“[With Landsat 8 and 9 together,] we get really great-quality data every eight days. That’s going to be a boon, especially for water quality applications.”


“Since late 2008, when Landsat data was made available to all users free of charge, over 22 million Landsat scenes have been downloaded through the USGS-EROS website—and the rate of downloads is still increasing.”


“In many cases the Landsat archive has provided the only consistent source of information to monitor changes in the surface of the Earth.”


“The fact that USGS and NASA makes this archive freely available, seems to me to be an inestimable service to the world, and the research community in particular.”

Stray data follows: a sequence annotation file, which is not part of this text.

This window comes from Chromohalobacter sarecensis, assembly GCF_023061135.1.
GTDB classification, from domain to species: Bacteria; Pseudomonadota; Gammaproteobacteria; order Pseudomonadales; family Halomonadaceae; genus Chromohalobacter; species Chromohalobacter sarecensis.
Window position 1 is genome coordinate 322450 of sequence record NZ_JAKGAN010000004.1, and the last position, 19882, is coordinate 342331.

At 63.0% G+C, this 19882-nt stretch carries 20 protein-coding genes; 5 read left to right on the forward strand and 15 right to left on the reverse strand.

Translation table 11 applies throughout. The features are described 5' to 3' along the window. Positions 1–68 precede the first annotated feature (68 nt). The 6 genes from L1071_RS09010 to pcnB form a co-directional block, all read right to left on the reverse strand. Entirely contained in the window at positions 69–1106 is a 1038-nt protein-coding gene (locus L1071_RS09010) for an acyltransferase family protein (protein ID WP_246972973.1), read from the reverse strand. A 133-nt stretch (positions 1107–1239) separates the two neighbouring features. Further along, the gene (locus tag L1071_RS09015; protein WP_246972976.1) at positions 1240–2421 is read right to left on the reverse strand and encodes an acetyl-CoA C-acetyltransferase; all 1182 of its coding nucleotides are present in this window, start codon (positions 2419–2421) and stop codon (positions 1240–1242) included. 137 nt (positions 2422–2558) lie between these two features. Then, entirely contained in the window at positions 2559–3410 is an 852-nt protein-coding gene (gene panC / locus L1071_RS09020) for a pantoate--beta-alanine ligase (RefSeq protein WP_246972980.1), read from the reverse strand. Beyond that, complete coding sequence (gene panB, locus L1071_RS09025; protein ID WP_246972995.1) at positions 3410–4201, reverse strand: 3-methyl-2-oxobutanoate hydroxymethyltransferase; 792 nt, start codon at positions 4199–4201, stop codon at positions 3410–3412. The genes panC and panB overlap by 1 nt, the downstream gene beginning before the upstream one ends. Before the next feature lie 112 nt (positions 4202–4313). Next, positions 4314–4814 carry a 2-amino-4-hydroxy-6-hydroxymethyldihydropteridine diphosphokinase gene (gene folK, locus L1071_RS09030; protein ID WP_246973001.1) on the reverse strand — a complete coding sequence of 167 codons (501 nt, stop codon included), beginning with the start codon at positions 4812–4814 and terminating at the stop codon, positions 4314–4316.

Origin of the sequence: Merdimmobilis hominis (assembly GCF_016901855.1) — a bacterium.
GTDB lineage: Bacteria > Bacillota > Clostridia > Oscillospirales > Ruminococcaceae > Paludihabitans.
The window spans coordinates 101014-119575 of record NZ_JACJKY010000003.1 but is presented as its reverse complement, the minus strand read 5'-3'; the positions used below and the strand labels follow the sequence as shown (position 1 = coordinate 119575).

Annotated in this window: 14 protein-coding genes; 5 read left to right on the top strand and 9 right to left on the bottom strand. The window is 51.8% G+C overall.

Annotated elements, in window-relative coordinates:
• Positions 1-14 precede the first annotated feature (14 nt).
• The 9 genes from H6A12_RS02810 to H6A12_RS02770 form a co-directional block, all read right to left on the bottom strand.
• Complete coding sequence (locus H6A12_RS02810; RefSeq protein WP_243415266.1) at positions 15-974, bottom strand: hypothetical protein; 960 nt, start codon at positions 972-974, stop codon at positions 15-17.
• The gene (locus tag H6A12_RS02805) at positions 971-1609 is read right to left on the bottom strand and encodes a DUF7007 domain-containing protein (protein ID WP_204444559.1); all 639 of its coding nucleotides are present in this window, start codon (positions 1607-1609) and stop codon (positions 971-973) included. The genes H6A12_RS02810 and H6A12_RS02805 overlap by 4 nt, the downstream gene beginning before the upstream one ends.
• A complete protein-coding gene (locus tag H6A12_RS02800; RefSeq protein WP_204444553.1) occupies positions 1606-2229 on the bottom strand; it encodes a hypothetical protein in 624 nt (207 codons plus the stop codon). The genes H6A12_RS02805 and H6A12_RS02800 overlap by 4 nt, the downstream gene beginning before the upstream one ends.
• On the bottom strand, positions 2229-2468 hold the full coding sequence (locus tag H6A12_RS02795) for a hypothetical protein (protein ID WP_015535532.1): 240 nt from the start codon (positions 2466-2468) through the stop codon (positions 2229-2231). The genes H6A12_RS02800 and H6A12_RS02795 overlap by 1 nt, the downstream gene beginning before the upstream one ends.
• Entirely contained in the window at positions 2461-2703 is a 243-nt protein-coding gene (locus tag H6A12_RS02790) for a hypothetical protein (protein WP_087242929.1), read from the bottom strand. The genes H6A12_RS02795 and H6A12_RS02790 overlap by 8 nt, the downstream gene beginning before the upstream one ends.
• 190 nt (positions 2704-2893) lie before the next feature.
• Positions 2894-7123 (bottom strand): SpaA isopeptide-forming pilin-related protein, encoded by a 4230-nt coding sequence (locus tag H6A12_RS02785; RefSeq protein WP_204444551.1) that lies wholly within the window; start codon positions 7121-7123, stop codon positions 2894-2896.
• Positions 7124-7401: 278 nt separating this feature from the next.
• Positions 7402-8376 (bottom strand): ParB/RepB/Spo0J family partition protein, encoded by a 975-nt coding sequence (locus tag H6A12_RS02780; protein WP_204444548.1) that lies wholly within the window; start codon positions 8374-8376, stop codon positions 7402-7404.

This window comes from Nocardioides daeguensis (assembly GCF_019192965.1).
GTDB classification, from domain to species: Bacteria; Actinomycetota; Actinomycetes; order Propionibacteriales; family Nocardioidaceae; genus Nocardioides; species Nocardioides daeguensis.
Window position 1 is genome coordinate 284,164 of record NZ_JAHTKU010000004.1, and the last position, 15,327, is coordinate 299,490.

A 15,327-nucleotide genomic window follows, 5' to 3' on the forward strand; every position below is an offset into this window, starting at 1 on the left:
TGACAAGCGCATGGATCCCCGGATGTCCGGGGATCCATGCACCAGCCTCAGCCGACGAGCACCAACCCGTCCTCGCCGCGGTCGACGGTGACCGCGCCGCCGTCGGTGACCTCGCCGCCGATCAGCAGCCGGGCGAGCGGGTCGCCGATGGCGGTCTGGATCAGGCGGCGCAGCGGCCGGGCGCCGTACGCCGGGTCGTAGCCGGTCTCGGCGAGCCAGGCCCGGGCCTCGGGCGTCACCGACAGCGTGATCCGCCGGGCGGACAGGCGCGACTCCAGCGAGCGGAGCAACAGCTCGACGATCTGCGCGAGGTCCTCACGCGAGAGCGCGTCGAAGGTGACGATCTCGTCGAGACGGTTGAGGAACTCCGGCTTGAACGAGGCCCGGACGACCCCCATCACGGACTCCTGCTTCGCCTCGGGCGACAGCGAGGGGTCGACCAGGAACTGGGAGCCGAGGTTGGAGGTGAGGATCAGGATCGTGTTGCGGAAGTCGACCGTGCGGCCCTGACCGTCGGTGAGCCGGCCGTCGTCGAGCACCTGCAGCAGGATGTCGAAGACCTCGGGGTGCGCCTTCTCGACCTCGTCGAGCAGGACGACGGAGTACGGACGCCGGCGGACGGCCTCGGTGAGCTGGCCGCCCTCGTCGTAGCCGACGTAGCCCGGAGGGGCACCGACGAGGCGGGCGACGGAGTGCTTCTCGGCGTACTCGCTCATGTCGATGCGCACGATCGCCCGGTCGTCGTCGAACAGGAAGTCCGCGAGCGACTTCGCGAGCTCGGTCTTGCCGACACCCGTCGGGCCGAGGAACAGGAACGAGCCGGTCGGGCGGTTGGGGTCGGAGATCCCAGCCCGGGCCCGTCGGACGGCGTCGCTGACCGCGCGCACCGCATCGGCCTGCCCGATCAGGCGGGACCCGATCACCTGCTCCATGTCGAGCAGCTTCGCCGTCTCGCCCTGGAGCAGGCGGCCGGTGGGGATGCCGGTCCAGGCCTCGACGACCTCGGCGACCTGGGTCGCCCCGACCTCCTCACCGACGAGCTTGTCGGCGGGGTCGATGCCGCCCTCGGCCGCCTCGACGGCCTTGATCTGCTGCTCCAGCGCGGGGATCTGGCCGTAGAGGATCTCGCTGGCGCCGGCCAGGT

“Landsat is history’s longest-running Earth imaging project. Its enormous data set cements it as an industry standard.”


“I would summarize Landsat 8’s science impacts in three ways: More data, better data, and improved, expanded applications.”


“Sterling service of over four decades of Earth Observations. No ifs, no buts, just a long-term mission to aid science & society.”


“Dai Yamazaki, a hydrodynamic engineer at the Japan Agency for Marine-Earth Science and Technology, calls the new [Landsat-based] imagery collection the best understanding yet of Earth’s changing surface water.”


Landsat 9 bw
Landsat 9 bw
Landsat 9 bw

The NASA/USGS Landsat Program provides the longest continuous space-based record of Earth’s land in existence. Landsat data give us information essential for making informed decisions about Earth’s resources and environment.